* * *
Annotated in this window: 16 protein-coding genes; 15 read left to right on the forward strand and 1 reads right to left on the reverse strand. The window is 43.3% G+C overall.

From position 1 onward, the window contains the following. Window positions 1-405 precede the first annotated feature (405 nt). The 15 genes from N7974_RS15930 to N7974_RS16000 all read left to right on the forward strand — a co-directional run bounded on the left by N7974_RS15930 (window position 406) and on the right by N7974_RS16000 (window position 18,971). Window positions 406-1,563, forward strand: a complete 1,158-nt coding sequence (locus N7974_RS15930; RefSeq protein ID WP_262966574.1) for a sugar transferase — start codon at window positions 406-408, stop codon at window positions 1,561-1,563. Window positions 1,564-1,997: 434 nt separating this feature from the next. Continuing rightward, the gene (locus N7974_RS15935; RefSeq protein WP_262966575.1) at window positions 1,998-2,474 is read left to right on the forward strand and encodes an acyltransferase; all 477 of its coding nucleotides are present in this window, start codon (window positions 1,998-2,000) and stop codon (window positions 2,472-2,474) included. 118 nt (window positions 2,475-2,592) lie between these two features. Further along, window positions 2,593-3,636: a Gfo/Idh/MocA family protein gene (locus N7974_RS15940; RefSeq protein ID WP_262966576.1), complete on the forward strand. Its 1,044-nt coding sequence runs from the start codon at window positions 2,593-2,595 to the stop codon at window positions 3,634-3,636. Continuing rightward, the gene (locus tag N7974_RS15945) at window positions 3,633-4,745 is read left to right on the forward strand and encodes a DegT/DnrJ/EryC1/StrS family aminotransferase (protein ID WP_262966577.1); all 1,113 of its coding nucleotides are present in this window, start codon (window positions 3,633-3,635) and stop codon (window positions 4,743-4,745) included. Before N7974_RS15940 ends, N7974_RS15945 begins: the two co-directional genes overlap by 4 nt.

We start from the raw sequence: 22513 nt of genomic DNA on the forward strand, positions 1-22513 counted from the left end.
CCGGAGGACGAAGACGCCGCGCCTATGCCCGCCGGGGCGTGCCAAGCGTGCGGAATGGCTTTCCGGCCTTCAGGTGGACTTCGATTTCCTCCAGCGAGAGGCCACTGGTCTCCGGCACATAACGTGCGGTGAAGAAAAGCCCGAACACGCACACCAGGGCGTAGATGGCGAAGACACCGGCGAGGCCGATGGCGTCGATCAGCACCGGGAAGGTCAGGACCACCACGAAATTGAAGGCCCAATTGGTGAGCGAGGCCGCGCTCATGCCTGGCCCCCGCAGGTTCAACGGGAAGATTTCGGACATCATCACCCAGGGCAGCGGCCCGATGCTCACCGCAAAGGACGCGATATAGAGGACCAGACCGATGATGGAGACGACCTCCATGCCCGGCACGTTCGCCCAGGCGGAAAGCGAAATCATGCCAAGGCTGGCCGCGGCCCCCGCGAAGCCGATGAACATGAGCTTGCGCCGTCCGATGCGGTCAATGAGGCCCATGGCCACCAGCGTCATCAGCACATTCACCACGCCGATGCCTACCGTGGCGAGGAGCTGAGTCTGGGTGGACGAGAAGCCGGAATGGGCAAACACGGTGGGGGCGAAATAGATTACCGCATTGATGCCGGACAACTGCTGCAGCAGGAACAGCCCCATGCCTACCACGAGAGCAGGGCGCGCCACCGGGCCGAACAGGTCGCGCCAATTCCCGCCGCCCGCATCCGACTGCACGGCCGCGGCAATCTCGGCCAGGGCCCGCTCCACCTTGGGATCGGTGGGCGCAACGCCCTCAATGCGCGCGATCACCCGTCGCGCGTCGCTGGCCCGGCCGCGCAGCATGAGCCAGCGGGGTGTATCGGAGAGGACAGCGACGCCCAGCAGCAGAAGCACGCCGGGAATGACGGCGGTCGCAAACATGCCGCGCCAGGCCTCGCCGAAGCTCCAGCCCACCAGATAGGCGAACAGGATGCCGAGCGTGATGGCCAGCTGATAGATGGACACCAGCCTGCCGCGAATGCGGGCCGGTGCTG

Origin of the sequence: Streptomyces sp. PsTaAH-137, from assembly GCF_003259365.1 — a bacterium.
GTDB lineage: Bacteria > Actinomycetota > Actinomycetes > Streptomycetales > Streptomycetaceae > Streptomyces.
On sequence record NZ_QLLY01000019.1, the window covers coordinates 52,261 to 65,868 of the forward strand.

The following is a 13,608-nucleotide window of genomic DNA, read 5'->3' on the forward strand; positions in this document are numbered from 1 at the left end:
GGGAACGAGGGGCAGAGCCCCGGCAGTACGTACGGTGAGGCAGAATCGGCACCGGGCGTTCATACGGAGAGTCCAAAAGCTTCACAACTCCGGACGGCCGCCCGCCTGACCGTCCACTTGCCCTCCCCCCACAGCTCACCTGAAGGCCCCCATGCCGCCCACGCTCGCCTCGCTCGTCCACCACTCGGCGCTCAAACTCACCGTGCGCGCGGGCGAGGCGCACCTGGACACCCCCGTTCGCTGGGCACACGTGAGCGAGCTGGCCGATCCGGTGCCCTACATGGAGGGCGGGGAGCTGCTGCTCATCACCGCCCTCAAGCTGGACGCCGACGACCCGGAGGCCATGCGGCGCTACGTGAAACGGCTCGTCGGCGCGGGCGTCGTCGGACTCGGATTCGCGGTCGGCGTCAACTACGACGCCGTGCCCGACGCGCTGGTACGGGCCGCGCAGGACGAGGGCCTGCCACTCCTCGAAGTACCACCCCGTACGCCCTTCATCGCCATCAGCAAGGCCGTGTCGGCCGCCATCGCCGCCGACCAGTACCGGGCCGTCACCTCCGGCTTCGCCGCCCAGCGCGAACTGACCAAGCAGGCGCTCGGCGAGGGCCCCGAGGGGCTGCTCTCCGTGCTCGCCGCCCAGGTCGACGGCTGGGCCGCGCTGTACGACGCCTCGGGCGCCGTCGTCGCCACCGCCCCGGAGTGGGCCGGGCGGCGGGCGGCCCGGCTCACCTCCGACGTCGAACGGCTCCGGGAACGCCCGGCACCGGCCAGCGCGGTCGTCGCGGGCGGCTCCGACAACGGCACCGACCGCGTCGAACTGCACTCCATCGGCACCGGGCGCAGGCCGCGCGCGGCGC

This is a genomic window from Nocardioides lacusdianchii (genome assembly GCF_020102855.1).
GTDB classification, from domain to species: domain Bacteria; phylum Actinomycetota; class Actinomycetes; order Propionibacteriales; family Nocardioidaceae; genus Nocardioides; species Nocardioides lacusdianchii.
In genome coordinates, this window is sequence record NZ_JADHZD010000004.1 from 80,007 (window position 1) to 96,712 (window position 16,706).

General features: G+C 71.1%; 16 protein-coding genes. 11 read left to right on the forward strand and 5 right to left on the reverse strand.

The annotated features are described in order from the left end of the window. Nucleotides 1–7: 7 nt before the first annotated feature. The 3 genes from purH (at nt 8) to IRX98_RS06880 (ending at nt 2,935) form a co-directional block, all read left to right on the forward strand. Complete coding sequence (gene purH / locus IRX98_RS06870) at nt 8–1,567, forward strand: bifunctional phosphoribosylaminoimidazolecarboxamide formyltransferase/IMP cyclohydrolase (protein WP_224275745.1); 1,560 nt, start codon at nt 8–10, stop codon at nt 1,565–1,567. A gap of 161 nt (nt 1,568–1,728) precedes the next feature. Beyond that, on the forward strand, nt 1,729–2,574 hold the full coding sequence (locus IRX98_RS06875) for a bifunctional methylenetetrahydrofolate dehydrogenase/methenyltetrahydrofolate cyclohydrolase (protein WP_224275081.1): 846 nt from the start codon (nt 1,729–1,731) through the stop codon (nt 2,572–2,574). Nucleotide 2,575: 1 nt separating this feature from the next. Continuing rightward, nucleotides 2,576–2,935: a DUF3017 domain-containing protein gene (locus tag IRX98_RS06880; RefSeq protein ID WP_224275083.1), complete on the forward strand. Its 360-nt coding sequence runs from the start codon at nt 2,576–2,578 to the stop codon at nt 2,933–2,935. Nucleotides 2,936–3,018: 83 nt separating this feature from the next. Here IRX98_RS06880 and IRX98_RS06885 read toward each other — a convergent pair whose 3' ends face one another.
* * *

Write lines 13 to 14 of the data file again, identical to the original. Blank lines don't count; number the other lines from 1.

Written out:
General features: G+C 71.1%; 16 protein-coding genes. 11 read left to right on the forward strand and 5 right to left on the reverse strand.

The annotated features are described in order from the left end of the window. Nucleotides 1–7: 7 nt before the first annotated feature. The 3 genes from purH (at nt 8) to IRX98_RS06880 (ending at nt 2,935) form a co-directional block, all read left to right on the forward strand. Complete coding sequence (gene purH / locus IRX98_RS06870) at nt 8–1,567, forward strand: bifunctional phosphoribosylaminoimidazolecarboxamide formyltransferase/IMP cyclohydrolase (protein WP_224275745.1); 1,560 nt, start codon at nt 8–10, stop codon at nt 1,565–1,567. A gap of 161 nt (nt 1,568–1,728) precedes the next feature. Beyond that, on the forward strand, nt 1,729–2,574 hold the full coding sequence (locus IRX98_RS06875) for a bifunctional methylenetetrahydrofolate dehydrogenase/methenyltetrahydrofolate cyclohydrolase (protein WP_224275081.1): 846 nt from the start codon (nt 1,729–1,731) through the stop codon (nt 2,572–2,574). Nucleotide 2,575: 1 nt separating this feature from the next. Continuing rightward, nucleotides 2,576–2,935: a DUF3017 domain-containing protein gene (locus tag IRX98_RS06880; RefSeq protein ID WP_224275083.1), complete on the forward strand. Its 360-nt coding sequence runs from the start codon at nt 2,576–2,578 to the stop codon at nt 2,933–2,935. Nucleotides 2,936–3,018: 83 nt separating this feature from the next. Here IRX98_RS06880 and IRX98_RS06885 read toward each other — a convergent pair whose 3' ends face one another.